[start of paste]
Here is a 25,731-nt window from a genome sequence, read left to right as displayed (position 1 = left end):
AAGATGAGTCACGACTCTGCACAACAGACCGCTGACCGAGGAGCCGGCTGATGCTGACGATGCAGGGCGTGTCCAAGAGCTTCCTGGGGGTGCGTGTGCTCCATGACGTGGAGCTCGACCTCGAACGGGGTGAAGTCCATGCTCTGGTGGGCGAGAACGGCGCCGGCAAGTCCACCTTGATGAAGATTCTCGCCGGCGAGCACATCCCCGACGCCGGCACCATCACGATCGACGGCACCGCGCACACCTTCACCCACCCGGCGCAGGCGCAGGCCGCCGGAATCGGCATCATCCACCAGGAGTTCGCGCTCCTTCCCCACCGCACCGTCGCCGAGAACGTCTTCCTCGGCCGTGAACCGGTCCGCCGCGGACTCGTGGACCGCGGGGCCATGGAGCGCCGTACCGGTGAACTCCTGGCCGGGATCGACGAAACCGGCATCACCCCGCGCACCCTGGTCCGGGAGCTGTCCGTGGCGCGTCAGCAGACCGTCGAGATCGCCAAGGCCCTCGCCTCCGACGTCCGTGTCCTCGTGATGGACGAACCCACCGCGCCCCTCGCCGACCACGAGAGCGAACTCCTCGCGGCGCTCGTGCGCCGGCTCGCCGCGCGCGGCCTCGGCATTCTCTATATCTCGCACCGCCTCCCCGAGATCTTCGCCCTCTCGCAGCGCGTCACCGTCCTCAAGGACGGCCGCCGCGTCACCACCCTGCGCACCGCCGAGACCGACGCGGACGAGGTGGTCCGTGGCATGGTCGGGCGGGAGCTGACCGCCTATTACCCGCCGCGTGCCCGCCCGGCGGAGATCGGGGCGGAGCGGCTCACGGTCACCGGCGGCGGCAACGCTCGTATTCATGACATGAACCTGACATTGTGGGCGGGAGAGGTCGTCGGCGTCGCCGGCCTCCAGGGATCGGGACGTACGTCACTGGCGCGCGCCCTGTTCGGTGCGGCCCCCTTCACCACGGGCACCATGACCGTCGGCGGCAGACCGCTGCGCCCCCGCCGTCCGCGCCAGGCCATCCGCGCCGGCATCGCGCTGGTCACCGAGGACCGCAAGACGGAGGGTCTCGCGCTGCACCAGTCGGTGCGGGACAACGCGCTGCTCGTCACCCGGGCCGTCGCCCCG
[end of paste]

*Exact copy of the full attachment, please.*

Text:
Here is a 25,731-nt window from a genome sequence, read left to right as displayed (position 1 = left end):
AAGATGAGTCACGACTCTGCACAACAGACCGCTGACCGAGGAGCCGGCTGATGCTGACGATGCAGGGCGTGTCCAAGAGCTTCCTGGGGGTGCGTGTGCTCCATGACGTGGAGCTCGACCTCGAACGGGGTGAAGTCCATGCTCTGGTGGGCGAGAACGGCGCCGGCAAGTCCACCTTGATGAAGATTCTCGCCGGCGAGCACATCCCCGACGCCGGCACCATCACGATCGACGGCACCGCGCACACCTTCACCCACCCGGCGCAGGCGCAGGCCGCCGGAATCGGCATCATCCACCAGGAGTTCGCGCTCCTTCCCCACCGCACCGTCGCCGAGAACGTCTTCCTCGGCCGTGAACCGGTCCGCCGCGGACTCGTGGACCGCGGGGCCATGGAGCGCCGTACCGGTGAACTCCTGGCCGGGATCGACGAAACCGGCATCACCCCGCGCACCCTGGTCCGGGAGCTGTCCGTGGCGCGTCAGCAGACCGTCGAGATCGCCAAGGCCCTCGCCTCCGACGTCCGTGTCCTCGTGATGGACGAACCCACCGCGCCCCTCGCCGACCACGAGAGCGAACTCCTCGCGGCGCTCGTGCGCCGGCTCGCCGCGCGCGGCCTCGGCATTCTCTATATCTCGCACCGCCTCCCCGAGATCTTCGCCCTCTCGCAGCGCGTCACCGTCCTCAAGGACGGCCGCCGCGTCACCACCCTGCGCACCGCCGAGACCGACGCGGACGAGGTGGTCCGTGGCATGGTCGGGCGGGAGCTGACCGCCTATTACCCGCCGCGTGCCCGCCCGGCGGAGATCGGGGCGGAGCGGCTCACGGTCACCGGCGGCGGCAACGCTCGTATTCATGACATGAACCTGACATTGTGGGCGGGAGAGGTCGTCGGCGTCGCCGGCCTCCAGGGATCGGGACGTACGTCACTGGCGCGCGCCCTGTTCGGTGCGGCCCCCTTCACCACGGGCACCATGACCGTCGGCGGCAGACCGCTGCGCCCCCGCCGTCCGCGCCAGGCCATCCGCGCCGGCATCGCGCTGGTCACCGAGGACCGCAAGACGGAGGGTCTCGCGCTGCACCAGTCGGTGCGGGACAACGCGCTGCTCGTCACCCGGGCCGTCGCCCCG